Art Cuba: The New Generation

By Holly Block; Cola Franzen et al. | Go to book overview

Some of Jacqueline's mosaics are in fact only paintings made to resemble mosaics. One could say that she delights in making plain that they are simulacra. On occasion the subject matter turns to the landscape around Havana. When that happens, Havana is enveloped in a grandiose historicism, as though identified with a remote, mythological past. The illusionist intention is evident: the Cuban city, broken by a physical, environmental crisis, takes refuge from the dust and soot of its present in an earlier age, but one that also ended in ruins, in fragments of stone, columns, and polychrome tombstones (see also pp. 48-49).

A similar refined technique exists in the work of Yamilys Brito, Jacqueline's sister. Engraving has found new popularity among a group of young graphic artists who, in the beginning of the 1990s, opened new thematic, stylistic, and promotional avenues for the technique. Some broke with the conventional presentation of print and incorporated engraving in three-dimensional space, in installation and environmental work.

For Yamilys, Havana is a space that inspires and dazzles. In her work, the city is converted into colored fragments and becomes a labyrinth, a place to lose oneself in streets with evocative names. The city in her art is a map that leads nowhere, yet in which everything--the characters, objects, monuments, names, drama--is perfectly recognizable. A written word conjures up the image it represents, as sign and signifier mix. Her use of writing is part of a recent tradition that explores the relationship in Cuba between image and text (see pp. 50-51).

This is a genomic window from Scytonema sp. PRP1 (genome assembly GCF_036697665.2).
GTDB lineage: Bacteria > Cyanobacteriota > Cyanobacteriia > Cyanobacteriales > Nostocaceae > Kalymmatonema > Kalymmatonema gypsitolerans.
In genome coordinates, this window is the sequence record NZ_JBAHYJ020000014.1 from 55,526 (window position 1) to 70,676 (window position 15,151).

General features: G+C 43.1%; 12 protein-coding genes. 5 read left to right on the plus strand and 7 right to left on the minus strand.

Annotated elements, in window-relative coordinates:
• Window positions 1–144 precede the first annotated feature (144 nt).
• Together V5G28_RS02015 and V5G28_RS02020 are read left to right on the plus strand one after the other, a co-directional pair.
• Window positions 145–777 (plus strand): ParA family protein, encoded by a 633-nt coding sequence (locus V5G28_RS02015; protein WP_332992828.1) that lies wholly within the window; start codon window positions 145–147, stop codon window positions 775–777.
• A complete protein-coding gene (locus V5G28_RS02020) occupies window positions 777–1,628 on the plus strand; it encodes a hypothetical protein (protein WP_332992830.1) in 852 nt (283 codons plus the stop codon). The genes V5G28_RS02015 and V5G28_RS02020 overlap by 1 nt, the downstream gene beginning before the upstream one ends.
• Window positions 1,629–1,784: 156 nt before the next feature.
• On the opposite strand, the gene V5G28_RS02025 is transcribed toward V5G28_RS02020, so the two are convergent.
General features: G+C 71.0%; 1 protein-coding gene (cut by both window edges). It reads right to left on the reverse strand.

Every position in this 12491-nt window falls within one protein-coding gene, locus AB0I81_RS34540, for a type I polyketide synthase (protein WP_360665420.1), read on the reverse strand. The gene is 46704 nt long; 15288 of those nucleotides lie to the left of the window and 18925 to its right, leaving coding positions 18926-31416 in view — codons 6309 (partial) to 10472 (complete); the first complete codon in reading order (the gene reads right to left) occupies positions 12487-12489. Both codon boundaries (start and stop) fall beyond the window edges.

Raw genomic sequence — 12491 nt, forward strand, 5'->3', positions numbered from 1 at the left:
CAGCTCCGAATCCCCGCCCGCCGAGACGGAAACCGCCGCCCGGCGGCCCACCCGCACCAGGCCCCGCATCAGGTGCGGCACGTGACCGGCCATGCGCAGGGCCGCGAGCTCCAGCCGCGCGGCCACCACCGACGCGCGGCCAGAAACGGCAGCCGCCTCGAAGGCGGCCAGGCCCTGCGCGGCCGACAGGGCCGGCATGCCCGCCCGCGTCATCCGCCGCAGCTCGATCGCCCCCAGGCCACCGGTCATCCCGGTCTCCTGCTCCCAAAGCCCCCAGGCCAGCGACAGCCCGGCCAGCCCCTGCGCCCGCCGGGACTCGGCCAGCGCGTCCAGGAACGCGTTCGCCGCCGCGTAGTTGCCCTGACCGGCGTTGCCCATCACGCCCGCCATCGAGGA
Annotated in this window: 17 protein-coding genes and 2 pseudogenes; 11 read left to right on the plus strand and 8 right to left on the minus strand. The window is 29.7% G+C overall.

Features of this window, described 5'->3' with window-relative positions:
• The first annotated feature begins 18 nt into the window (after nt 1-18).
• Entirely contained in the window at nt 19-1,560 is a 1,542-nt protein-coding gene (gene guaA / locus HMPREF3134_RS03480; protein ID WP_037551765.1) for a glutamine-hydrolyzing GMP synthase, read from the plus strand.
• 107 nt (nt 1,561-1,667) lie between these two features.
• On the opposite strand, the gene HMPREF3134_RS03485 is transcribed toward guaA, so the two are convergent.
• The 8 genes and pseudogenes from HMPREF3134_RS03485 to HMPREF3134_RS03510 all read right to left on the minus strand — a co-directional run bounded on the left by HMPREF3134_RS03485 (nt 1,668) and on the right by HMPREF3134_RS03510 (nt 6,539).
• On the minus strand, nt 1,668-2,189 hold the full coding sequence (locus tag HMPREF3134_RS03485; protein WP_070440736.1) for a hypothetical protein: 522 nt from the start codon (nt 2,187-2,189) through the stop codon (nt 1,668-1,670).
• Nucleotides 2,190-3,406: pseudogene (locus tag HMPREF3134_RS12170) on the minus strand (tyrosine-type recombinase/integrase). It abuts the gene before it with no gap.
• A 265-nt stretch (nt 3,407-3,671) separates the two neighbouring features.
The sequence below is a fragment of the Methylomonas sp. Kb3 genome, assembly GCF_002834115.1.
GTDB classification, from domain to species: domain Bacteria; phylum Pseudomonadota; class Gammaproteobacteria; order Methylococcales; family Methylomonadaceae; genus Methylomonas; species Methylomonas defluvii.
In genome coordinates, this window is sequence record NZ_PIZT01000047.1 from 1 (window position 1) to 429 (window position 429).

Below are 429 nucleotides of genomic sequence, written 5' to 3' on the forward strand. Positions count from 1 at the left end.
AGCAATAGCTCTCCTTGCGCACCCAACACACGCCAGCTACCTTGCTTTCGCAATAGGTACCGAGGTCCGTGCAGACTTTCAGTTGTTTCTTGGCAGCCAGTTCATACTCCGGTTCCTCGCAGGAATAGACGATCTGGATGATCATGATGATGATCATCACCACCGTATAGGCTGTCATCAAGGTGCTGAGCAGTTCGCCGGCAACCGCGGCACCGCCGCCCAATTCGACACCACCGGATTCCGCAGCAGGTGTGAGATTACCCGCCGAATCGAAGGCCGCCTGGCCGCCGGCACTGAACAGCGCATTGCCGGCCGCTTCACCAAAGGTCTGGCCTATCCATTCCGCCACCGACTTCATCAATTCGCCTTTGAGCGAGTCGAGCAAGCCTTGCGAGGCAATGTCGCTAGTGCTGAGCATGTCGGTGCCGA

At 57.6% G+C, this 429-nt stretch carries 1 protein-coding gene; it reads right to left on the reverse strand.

Although polished, formally meticulous beauty is a defining trait of Cuban art in the 1990s, it is not the only one. Also deserving special attention are artists of Conceptualist affiliation, inheritors of the notion that ideas are more important than mediums This was an important influence in art schools in the first half of the 1980s. Two such important artists are Ernesto Leal and Luis Gómez.

Ernesto Leal belonged to the group Arte Calle, a teenage collective that was very active in the urban spaces of Havana, creating murals, performances, and other kinds of events, including music, until the end of the 1980s. Leal came of age at a time when

Jacqueline Brito. From the series Lenguaje subtitulado (Subtitled Language). 1999. Oil, gesso, and mosaic on wood. 7 x 10″ (18 x 25 cm)

art was moving out of the traditional arena, as artists sought dialogue with the public and believed in the edifying and mobilizing possibility of art. Leal's 1990 graduate thesis, Revolución es involución (Revolution Is Involution), for the Academia San Alejandro, was a performance-installation in his home in Havana.

In the first half of the 1990s, Leal's work studied individual, daily life, focusing on the aesthetics of the home and intimate surroundings. These became pretexts for the creation of narratives, fictions that involved their own creator as well as friends and acquaintances. In these works, texts and objects were presented in vitrines and on tables, demonstrating an inclination toward Conceptualist methodology.